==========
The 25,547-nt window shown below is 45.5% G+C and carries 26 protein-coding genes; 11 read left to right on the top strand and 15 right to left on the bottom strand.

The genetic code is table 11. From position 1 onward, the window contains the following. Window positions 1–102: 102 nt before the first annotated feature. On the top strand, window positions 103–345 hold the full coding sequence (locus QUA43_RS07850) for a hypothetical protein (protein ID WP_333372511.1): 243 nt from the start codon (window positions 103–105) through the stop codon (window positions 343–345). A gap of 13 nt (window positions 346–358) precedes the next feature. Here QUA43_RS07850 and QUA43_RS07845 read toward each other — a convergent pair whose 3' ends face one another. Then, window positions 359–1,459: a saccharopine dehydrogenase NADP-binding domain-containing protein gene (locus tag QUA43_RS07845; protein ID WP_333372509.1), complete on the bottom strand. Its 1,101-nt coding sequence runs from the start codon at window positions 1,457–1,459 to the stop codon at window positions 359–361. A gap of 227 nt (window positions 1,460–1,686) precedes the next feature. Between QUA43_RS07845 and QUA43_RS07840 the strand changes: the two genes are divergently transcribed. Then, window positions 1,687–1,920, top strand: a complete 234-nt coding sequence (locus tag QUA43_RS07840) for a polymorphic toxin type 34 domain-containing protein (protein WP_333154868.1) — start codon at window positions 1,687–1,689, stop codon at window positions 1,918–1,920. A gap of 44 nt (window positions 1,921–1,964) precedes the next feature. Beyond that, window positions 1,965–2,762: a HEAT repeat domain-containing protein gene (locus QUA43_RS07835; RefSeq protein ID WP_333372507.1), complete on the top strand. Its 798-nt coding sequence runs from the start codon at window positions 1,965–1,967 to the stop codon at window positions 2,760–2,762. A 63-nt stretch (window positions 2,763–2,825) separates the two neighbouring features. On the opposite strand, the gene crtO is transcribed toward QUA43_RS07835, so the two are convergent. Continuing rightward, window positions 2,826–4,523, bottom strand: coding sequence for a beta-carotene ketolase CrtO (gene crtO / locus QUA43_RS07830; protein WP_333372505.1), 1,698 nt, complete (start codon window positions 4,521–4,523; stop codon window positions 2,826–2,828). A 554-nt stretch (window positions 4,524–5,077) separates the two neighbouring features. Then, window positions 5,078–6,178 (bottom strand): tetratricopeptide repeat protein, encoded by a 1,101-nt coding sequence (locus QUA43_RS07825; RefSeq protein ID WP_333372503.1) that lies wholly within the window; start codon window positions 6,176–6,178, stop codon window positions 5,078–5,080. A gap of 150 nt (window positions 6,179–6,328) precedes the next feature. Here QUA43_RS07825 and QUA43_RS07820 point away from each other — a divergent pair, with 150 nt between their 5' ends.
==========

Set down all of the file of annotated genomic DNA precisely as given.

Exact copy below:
The 25,547-nt window shown below is 45.5% G+C and carries 26 protein-coding genes; 11 read left to right on the top strand and 15 right to left on the bottom strand.

The genetic code is table 11. From position 1 onward, the window contains the following. Window positions 1–102: 102 nt before the first annotated feature. On the top strand, window positions 103–345 hold the full coding sequence (locus QUA43_RS07850) for a hypothetical protein (protein ID WP_333372511.1): 243 nt from the start codon (window positions 103–105) through the stop codon (window positions 343–345). A gap of 13 nt (window positions 346–358) precedes the next feature. Here QUA43_RS07850 and QUA43_RS07845 read toward each other — a convergent pair whose 3' ends face one another. Then, window positions 359–1,459: a saccharopine dehydrogenase NADP-binding domain-containing protein gene (locus tag QUA43_RS07845; protein ID WP_333372509.1), complete on the bottom strand. Its 1,101-nt coding sequence runs from the start codon at window positions 1,457–1,459 to the stop codon at window positions 359–361. A gap of 227 nt (window positions 1,460–1,686) precedes the next feature. Between QUA43_RS07845 and QUA43_RS07840 the strand changes: the two genes are divergently transcribed. Then, window positions 1,687–1,920, top strand: a complete 234-nt coding sequence (locus tag QUA43_RS07840) for a polymorphic toxin type 34 domain-containing protein (protein WP_333154868.1) — start codon at window positions 1,687–1,689, stop codon at window positions 1,918–1,920. A gap of 44 nt (window positions 1,921–1,964) precedes the next feature. Beyond that, window positions 1,965–2,762: a HEAT repeat domain-containing protein gene (locus QUA43_RS07835; RefSeq protein ID WP_333372507.1), complete on the top strand. Its 798-nt coding sequence runs from the start codon at window positions 1,965–1,967 to the stop codon at window positions 2,760–2,762. A 63-nt stretch (window positions 2,763–2,825) separates the two neighbouring features. On the opposite strand, the gene crtO is transcribed toward QUA43_RS07835, so the two are convergent. Continuing rightward, window positions 2,826–4,523, bottom strand: coding sequence for a beta-carotene ketolase CrtO (gene crtO / locus QUA43_RS07830; protein WP_333372505.1), 1,698 nt, complete (start codon window positions 4,521–4,523; stop codon window positions 2,826–2,828). A 554-nt stretch (window positions 4,524–5,077) separates the two neighbouring features. Then, window positions 5,078–6,178 (bottom strand): tetratricopeptide repeat protein, encoded by a 1,101-nt coding sequence (locus QUA43_RS07825; RefSeq protein ID WP_333372503.1) that lies wholly within the window; start codon window positions 6,176–6,178, stop codon window positions 5,078–5,080. A gap of 150 nt (window positions 6,179–6,328) precedes the next feature. Here QUA43_RS07825 and QUA43_RS07820 point away from each other — a divergent pair, with 150 nt between their 5' ends.